BYOD skips tech support

Tim Mulroy
Vice President

Federation opposes the inadequate solutions for the provision of technology in schools outlined in the Department’s Student Bring Your Own Device draft policy.

The union’s opposition relates to:

  • the cost to families of providing a device especially for those who struggle to have even one computer with internet access, let alone providing a device for each school student in the family
  • the impact on the learning of students with special needs
  • the impact on classroom management when dealing with the compatibility of students’ device to school networks, control of pornography and other inappropriate downloads, security, virus protection, maintenance and theft impacts on effective teaching and learning
  • the potential for this policy to be expanded to require teachers to bring their own device.
  • trying to resolve students' technical problems will impede the ability of the teacher to deliver quality teaching programs

The Student Bring Your Own Device policy is the Department’s answer to the end of the Commonwealth Government’s Digital Education Revolution program that funded technology support officer positions in high schools and supplied laptops to year 9 students.Federation is concerned that under the Local Schools, Local Decisions policy, existing teaching resources including staffing could be diverted to provide technology support in the absence of the federally-funded technology support officers. As the provision of hardware, software and its related technical support are such an integral part of modern day teaching and learning at all levels of education, including that for infants, primary and secondary aged students, they should be provided as part of a school entitlement, not by taking staffing or other resources away.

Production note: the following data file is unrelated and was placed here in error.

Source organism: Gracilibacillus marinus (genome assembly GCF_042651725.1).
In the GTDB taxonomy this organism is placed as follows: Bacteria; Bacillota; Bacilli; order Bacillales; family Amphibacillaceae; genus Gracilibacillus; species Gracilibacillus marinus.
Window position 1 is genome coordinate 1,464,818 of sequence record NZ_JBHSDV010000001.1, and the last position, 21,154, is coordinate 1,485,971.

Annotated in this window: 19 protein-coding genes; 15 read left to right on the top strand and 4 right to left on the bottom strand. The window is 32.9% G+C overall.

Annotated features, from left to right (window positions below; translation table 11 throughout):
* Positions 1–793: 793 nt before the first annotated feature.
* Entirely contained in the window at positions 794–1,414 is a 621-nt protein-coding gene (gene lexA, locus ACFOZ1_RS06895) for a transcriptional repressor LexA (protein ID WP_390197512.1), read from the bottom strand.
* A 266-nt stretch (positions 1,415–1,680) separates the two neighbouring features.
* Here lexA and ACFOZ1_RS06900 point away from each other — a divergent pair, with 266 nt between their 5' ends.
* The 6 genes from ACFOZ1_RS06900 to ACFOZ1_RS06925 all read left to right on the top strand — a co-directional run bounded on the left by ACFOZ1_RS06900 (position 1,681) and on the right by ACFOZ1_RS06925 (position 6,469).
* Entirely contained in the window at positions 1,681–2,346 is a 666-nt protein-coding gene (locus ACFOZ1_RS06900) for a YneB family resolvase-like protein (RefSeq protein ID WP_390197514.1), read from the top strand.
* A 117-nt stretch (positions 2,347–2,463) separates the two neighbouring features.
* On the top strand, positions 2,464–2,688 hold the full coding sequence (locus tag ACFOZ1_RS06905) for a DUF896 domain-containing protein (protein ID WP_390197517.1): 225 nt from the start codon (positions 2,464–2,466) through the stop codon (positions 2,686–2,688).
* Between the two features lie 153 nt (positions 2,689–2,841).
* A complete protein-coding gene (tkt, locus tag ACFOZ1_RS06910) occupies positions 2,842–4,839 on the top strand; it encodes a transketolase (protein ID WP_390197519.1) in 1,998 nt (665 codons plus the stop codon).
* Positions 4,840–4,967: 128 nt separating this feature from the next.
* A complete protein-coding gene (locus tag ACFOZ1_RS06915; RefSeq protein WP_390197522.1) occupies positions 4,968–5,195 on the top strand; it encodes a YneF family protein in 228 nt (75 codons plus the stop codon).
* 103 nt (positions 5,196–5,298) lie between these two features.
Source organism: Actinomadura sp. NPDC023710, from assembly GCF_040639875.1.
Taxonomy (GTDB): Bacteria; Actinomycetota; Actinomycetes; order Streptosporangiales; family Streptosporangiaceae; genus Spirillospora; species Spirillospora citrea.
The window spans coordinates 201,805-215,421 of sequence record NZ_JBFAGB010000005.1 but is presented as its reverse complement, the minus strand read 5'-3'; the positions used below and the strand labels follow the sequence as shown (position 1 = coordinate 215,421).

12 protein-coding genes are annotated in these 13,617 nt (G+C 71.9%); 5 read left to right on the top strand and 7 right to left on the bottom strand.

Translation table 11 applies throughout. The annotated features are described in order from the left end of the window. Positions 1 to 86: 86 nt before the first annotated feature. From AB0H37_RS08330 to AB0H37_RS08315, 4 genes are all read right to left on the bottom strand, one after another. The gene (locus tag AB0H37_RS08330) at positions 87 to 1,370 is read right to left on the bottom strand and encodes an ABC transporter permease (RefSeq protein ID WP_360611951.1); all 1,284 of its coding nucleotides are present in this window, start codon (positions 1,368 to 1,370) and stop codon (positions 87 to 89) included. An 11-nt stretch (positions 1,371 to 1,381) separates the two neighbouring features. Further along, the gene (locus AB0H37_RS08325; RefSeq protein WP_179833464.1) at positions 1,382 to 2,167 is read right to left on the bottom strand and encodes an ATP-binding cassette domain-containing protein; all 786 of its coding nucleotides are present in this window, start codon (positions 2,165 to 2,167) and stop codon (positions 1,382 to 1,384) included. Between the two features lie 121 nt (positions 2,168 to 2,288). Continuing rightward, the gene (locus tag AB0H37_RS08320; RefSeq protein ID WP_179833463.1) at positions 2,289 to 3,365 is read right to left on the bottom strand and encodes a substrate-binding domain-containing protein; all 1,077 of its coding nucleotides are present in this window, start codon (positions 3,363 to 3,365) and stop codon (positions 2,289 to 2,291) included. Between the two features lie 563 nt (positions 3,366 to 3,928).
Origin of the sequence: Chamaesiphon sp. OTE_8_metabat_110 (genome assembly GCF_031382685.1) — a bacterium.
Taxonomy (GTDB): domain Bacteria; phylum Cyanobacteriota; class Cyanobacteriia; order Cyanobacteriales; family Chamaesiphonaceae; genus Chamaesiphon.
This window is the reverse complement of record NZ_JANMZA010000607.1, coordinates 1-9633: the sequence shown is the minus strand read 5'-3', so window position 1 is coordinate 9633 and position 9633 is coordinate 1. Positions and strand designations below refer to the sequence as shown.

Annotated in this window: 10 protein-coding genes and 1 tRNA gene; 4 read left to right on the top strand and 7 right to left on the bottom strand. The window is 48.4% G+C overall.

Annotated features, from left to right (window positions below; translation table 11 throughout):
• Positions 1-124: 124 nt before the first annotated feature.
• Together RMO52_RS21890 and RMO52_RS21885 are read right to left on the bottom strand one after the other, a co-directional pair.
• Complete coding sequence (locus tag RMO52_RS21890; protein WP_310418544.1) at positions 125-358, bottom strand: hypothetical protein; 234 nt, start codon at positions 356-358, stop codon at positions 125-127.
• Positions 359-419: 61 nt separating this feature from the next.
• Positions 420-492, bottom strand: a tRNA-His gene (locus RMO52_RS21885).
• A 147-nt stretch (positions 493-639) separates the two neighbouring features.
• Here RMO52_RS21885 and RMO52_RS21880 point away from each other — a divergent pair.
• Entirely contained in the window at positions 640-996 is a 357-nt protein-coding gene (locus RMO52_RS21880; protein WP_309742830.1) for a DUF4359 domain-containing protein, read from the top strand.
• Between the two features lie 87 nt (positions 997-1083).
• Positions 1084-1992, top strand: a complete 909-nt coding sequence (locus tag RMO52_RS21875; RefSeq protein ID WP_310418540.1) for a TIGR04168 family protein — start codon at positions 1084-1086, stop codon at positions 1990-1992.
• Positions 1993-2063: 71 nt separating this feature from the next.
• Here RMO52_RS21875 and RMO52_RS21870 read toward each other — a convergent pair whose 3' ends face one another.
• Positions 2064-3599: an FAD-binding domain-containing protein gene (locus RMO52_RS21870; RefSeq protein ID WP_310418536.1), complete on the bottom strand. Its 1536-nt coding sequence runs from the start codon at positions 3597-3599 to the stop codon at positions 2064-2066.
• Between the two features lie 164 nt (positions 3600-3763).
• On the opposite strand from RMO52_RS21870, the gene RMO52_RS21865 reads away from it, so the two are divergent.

Teachers must not be burdened with tasks related to technology breakdowns and shortcomings. Teachers' work is to teach; not to deal with technology problems. Before the Learning Management and Business Reform (LMBR) program is introduced, with its administrative and time demands, school staff must be properly trained during school hours without increase in workload.

The required hardware and infrastructure must be in place. The provision of an appropriately trained, centrally provided technology support officer able to deal with the range of student and teacher technology needs as well as the maintenance of information technology systems in schools is an essential staffing provision in a 21st century school.

The Department has offered to meet with Federation to discuss the NSW approach to arrangements to be put in place following the end of the Digital Education Revolution program.